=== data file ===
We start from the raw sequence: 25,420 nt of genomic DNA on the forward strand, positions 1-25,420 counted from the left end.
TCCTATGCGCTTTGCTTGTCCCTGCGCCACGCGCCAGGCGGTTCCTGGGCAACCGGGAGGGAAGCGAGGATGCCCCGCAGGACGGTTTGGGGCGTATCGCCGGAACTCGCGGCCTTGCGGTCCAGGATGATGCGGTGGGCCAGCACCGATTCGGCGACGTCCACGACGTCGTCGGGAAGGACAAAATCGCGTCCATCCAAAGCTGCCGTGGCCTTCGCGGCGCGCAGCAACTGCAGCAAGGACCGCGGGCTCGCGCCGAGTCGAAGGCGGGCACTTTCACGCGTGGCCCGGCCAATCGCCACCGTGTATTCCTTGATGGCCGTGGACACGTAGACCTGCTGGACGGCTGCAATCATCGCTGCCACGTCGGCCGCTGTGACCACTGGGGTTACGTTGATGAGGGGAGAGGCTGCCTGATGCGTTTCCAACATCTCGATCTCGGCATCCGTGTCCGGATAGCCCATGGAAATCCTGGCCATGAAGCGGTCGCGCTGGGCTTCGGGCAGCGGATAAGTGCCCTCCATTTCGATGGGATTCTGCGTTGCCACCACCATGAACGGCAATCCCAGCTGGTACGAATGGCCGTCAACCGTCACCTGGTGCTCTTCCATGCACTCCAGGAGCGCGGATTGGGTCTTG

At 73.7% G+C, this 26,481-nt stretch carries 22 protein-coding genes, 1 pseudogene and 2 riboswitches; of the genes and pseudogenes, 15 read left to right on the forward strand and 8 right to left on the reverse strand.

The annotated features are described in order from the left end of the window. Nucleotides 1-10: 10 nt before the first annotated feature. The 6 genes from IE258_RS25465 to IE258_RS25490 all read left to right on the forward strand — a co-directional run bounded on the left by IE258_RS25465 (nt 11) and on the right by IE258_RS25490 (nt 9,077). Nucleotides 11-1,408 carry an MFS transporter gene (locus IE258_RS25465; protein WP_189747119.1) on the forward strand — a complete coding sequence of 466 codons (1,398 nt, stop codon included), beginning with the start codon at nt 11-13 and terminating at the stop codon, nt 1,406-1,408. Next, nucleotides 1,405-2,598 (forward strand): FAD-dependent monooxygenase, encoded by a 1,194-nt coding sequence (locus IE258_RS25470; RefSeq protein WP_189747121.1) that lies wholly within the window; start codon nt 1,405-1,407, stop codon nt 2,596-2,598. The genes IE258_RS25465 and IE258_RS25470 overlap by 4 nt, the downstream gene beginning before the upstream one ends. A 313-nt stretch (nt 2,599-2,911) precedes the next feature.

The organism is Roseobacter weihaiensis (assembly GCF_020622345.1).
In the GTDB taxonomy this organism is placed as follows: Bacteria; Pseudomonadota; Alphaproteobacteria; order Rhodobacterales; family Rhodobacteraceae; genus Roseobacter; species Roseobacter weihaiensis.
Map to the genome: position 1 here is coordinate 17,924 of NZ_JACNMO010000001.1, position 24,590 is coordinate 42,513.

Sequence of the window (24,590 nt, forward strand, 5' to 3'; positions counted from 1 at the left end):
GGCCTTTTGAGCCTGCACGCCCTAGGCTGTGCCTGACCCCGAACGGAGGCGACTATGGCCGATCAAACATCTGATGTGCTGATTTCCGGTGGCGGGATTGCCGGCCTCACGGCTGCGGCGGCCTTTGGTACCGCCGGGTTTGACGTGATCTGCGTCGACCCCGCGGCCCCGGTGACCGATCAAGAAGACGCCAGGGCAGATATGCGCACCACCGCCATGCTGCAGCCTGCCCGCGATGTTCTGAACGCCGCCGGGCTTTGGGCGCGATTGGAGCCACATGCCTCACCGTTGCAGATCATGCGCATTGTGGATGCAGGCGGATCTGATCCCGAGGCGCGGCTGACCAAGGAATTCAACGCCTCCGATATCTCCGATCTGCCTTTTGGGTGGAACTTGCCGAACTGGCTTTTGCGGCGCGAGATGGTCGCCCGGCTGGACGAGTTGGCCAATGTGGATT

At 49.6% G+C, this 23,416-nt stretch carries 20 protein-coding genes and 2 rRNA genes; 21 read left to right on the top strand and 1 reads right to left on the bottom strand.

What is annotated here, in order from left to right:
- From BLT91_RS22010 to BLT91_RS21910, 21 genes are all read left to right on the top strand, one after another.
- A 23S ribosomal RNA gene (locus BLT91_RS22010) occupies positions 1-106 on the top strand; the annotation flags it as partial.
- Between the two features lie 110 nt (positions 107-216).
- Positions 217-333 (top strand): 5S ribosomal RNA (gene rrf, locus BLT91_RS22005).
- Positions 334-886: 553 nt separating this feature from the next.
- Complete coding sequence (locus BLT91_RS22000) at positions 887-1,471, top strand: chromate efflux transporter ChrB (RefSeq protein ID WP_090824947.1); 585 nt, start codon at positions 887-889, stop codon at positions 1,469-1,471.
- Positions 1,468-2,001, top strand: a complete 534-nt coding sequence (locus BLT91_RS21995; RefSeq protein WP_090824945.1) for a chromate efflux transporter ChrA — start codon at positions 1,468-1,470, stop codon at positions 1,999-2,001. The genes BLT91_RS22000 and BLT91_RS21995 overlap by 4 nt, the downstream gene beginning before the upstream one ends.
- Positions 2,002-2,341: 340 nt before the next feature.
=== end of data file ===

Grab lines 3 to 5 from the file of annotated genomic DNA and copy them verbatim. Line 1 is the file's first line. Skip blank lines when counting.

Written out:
At 73.7% G+C, this 26,481-nt stretch carries 22 protein-coding genes, 1 pseudogene and 2 riboswitches; of the genes and pseudogenes, 15 read left to right on the forward strand and 8 right to left on the reverse strand.

The annotated features are described in order from the left end of the window. Nucleotides 1-10: 10 nt before the first annotated feature. The 6 genes from IE258_RS25465 to IE258_RS25490 all read left to right on the forward strand — a co-directional run bounded on the left by IE258_RS25465 (nt 11) and on the right by IE258_RS25490 (nt 9,077). Nucleotides 11-1,408 carry an MFS transporter gene (locus IE258_RS25465; protein WP_189747119.1) on the forward strand — a complete coding sequence of 466 codons (1,398 nt, stop codon included), beginning with the start codon at nt 11-13 and terminating at the stop codon, nt 1,406-1,408. Next, nucleotides 1,405-2,598 (forward strand): FAD-dependent monooxygenase, encoded by a 1,194-nt coding sequence (locus IE258_RS25470; RefSeq protein WP_189747121.1) that lies wholly within the window; start codon nt 1,405-1,407, stop codon nt 2,596-2,598. The genes IE258_RS25465 and IE258_RS25470 overlap by 4 nt, the downstream gene beginning before the upstream one ends. A 313-nt stretch (nt 2,599-2,911) precedes the next feature.

The organism is Roseobacter weihaiensis (assembly GCF_020622345.1).